The purpose of the immune system is to keep infectious microorganisms, such as certain bacteria, viruses, and fungi, out of the body, and to destroy any infectious microorganisms that do invade the body. The immune system is made up of a complex and vital network of cells and organs that protect the body from infection.
The organs involved with the immune system are called the lymphoid organs, which affect growth, development, and the release of lymphocytes (a certain type of white blood cell). The blood vessels and lymphatic vessels are important parts of the lymphoid organs, because they carry the lymphocytes to and from different areas in the body. Each lymphoid organ plays a role in the production and activation of lymphocytes. Lymphoid organs include:
adenoids (two glands located at the back of the nasal passage)
appendix (a small tube that is connected to the large intestine)
blood vessels (the arteries, veins, and capillaries through which blood flows)
bone marrow (the soft, fatty tissue found in bone cavities)
lymph nodes (small organs shaped like beans, which are located throughout the body and connect via the lymphatic vessels)
lymphatic vessels (a network of channels throughout the body that carries lymphocytes to the lymphoid organs and bloodstream)
Peyer's patches (lymphoid tissue in the small intestine)
spleen (a fist-sized organ located in the abdominal cavity)
thymus (two lobes that join in front of the trachea behind the breast bone)
tonsils (two oval masses in the back of the throat)
Lymphocytes - a type of infection-fighting white blood cell - are vital to an effective immune system. Lymphocytes "patrol" the body for infectious microorganisms.
All cells, including immune cells such as lymphocytes, are produced in the bone marrow (the soft, fatty tissue found in bone cavities). Certain cells will become part of the group of lymphocytes, while others will become part of another type of immune cells known as phagocytes. Once the lymphocytes are initially formed, some will continue to mature in the bone marrow and become "B" cells. Other lymphocytes will finish their maturation in the thymus and become "T" cells. B and T cells are the two major groups of lymphocytes which recognize and attack infectious microorganisms.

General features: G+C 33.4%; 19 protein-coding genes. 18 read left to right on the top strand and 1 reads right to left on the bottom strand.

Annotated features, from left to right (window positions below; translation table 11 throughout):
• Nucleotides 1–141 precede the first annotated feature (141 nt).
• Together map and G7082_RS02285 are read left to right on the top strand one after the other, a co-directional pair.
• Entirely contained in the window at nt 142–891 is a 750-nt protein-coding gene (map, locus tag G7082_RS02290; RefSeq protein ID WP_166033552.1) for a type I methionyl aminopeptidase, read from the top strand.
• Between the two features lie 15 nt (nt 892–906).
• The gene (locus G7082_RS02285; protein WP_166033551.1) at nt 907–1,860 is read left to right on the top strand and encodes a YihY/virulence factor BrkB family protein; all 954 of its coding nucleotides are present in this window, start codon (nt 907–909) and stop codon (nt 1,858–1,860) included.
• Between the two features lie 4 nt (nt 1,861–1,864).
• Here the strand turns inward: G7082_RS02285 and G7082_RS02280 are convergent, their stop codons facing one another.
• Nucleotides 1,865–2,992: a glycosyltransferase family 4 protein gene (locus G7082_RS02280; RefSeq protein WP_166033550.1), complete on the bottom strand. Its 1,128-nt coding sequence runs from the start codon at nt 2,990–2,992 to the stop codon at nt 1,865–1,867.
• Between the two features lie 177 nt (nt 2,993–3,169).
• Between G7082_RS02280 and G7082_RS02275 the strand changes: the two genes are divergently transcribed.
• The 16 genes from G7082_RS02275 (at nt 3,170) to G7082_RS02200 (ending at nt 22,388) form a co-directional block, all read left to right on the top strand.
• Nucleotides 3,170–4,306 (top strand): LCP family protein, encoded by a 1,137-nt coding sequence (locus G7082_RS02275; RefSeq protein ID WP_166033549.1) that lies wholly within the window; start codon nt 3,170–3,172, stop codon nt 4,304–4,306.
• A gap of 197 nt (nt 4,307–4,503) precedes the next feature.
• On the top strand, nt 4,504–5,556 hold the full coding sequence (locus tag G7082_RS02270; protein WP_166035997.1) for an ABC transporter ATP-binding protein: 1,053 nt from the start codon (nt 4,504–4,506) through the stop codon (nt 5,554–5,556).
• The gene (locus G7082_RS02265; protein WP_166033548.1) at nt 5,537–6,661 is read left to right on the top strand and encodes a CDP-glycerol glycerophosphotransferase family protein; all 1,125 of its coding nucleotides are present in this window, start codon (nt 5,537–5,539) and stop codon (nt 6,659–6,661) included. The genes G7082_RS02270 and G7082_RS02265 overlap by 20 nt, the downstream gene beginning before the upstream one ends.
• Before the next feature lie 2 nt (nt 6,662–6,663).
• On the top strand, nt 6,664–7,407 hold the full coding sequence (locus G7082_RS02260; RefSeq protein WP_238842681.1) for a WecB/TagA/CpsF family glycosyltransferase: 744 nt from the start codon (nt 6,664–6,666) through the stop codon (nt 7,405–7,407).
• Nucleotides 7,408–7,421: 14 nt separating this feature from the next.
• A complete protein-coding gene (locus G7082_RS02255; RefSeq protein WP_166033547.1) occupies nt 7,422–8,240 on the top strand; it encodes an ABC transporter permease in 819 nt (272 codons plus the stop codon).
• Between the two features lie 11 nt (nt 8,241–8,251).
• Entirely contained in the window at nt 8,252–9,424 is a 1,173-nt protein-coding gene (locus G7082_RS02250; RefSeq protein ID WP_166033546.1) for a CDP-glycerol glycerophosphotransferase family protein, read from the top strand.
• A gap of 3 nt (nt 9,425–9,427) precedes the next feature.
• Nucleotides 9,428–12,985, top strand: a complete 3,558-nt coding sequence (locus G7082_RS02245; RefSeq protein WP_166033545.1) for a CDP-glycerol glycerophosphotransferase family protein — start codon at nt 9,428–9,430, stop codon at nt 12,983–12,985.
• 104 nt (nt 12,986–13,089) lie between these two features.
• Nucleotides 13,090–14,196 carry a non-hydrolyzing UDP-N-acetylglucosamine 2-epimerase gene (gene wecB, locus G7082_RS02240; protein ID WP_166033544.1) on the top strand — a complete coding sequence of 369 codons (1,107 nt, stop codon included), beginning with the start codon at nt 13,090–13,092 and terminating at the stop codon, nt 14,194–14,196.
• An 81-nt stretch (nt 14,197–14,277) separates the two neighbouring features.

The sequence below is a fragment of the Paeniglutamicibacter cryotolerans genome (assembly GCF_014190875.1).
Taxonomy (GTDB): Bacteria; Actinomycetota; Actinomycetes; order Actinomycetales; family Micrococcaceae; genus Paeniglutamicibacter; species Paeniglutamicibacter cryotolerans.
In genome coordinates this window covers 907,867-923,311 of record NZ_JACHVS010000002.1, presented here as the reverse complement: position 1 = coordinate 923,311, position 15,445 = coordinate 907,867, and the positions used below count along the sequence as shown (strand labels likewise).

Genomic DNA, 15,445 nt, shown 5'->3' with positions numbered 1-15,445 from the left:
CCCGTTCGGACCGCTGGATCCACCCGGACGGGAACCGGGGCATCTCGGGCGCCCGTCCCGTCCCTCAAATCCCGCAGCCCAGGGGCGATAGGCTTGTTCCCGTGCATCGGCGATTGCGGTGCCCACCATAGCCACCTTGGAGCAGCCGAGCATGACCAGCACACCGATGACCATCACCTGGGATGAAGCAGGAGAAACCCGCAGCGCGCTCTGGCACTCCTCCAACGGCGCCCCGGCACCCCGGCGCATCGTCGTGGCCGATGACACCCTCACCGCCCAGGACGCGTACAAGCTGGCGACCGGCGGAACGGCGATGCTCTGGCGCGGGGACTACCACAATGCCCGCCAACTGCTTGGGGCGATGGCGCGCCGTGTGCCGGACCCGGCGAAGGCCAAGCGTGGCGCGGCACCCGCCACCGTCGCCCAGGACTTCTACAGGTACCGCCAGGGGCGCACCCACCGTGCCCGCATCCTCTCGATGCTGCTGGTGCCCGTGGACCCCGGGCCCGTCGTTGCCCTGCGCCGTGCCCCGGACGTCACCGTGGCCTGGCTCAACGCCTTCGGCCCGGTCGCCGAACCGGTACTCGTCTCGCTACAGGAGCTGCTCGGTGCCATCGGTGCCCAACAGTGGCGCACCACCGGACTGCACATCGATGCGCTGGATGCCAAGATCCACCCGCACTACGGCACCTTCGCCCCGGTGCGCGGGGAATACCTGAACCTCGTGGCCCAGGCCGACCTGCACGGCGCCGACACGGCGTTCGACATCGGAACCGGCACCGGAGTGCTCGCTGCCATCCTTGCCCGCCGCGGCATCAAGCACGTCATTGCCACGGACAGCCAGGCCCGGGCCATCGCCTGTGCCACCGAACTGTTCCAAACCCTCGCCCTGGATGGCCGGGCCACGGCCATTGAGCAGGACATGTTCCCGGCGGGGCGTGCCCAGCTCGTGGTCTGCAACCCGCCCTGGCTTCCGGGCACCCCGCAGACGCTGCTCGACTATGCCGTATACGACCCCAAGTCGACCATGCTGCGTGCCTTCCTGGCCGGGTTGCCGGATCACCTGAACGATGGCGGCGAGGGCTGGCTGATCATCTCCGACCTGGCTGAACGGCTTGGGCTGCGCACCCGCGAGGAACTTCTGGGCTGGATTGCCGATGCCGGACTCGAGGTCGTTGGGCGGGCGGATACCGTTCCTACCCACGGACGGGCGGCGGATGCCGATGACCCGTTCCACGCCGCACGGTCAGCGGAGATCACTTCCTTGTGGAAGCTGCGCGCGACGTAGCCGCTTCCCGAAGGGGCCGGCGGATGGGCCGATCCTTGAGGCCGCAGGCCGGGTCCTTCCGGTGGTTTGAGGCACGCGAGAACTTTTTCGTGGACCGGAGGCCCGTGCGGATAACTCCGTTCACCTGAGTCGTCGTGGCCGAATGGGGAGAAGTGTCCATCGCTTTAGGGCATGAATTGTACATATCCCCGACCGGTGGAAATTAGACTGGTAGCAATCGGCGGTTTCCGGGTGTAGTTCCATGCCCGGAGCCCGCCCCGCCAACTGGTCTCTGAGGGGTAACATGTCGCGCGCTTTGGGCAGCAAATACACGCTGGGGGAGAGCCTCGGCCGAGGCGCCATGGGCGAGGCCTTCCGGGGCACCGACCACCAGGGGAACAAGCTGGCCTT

Once mature, some lymphocytes will be housed in the lymphoid organs, while others will travel continuously around the body through the lymphatic vessels and bloodstream.
Although each type of lymphocyte fights infection differently, the goal of protecting the body from infection remains the same. The B cells actually produce specific antibodies to specific infectious microorganisms, while T cells kill infectious microorganisms by killing the body cells that are affected. In addition, T cells release chemicals, called lymphokines, which trigger an immune response to combat cancer or a virus, for example.
Other types of white blood cells, such as phagocytes (engulfing cells) and cytotoxic cells (natural killer cells), actually kill the infectious microorganism by "devouring" it.
The immune system has many different responsibilities. Not only does the immune system provide protection from infection through natural barriers, but it also adapts itself to provide immunity against infection by "remembering" the infectious microorganism from a previous exposure. The degree and duration of immunity depend on the type and amount of antigen and how it enters the body.
Natural immunity is created by the body's natural barriers, such as the skin, and protective substances in the mouth, the urinary tract, and on the eye surface. Another type of natural immunity is in the form of antibodies passed on from mother to child.